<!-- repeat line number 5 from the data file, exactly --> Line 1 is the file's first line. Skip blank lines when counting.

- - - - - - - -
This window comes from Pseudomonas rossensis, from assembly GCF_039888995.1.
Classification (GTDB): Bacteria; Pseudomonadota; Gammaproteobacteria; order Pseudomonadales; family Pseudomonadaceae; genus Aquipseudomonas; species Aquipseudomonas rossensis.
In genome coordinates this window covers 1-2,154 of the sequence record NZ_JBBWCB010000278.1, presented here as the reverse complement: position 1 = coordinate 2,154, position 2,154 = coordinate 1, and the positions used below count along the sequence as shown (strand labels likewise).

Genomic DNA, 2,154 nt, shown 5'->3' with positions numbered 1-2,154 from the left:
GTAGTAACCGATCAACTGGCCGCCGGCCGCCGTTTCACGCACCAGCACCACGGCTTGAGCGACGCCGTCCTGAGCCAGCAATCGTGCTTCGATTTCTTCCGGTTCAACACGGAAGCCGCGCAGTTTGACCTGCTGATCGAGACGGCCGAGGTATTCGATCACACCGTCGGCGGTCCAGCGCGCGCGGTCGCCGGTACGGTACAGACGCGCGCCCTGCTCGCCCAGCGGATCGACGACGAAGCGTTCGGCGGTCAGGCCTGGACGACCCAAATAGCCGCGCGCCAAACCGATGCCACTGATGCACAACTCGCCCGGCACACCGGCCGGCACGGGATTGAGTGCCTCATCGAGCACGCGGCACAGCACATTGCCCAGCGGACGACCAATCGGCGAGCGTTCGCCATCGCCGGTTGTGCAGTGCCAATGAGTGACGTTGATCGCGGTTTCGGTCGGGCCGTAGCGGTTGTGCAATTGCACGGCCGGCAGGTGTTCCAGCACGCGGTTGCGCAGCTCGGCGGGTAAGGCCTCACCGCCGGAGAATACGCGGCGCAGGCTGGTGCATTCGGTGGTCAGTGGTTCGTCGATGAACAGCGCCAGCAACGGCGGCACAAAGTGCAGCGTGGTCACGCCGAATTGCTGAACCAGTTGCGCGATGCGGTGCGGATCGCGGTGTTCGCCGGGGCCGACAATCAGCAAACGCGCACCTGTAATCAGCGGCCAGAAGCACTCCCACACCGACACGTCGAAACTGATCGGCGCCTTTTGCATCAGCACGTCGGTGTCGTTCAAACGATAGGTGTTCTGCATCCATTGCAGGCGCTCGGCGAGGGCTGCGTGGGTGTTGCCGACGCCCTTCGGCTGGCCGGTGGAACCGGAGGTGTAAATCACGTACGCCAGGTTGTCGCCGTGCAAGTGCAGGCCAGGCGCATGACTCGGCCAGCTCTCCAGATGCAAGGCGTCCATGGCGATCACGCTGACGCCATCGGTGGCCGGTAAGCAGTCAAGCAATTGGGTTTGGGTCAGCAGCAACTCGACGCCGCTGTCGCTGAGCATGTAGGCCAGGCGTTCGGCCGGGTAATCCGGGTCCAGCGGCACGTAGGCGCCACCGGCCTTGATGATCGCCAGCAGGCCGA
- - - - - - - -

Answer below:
GTAGTAACCGATCAACTGGCCGCCGGCCGCCGTTTCACGCACCAGCACCACGGCTTGAGCGACGCCGTCCTGAGCCAGCAATCGTGCTTCGATTTCTTCCGGTTCAACACGGAAGCCGCGCAGTTTGACCTGCTGATCGAGACGGCCGAGGTATTCGATCACACCGTCGGCGGTCCAGCGCGCGCGGTCGCCGGTACGGTACAGACGCGCGCCCTGCTCGCCCAGCGGATCGACGACGAAGCGTTCGGCGGTCAGGCCTGGACGACCCAAATAGCCGCGCGCCAAACCGATGCCACTGATGCACAACTCGCCCGGCACACCGGCCGGCACGGGATTGAGTGCCTCATCGAGCACGCGGCACAGCACATTGCCCAGCGGACGACCAATCGGCGAGCGTTCGCCATCGCCGGTTGTGCAGTGCCAATGAGTGACGTTGATCGCGGTTTCGGTCGGGCCGTAGCGGTTGTGCAATTGCACGGCCGGCAGGTGTTCCAGCACGCGGTTGCGCAGCTCGGCGGGTAAGGCCTCACCGCCGGAGAATACGCGGCGCAGGCTGGTGCATTCGGTGGTCAGTGGTTCGTCGATGAACAGCGCCAGCAACGGCGGCACAAAGTGCAGCGTGGTCACGCCGAATTGCTGAACCAGTTGCGCGATGCGGTGCGGATCGCGGTGTTCGCCGGGGCCGACAATCAGCAAACGCGCACCTGTAATCAGCGGCCAGAAGCACTCCCACACCGACACGTCGAAACTGATCGGCGCCTTTTGCATCAGCACGTCGGTGTCGTTCAAACGATAGGTGTTCTGCATCCATTGCAGGCGCTCGGCGAGGGCTGCGTGGGTGTTGCCGACGCCCTTCGGCTGGCCGGTGGAACCGGAGGTGTAAATCACGTACGCCAGGTTGTCGCCGTGCAAGTGCAGGCCAGGCGCATGACTCGGCCAGCTCTCCAGATGCAAGGCGTCCATGGCGATCACGCTGACGCCATCGGTGGCCGGTAAGCAGTCAAGCAATTGGGTTTGGGTCAGCAGCAACTCGACGCCGCTGTCGCTGAGCATGTAGGCCAGGCGTTCGGCCGGGTAATCCGGGTCCAGCGGCACGTAGGCGCCACCGGCCTTGATGATCGCCAGCAGGCCGA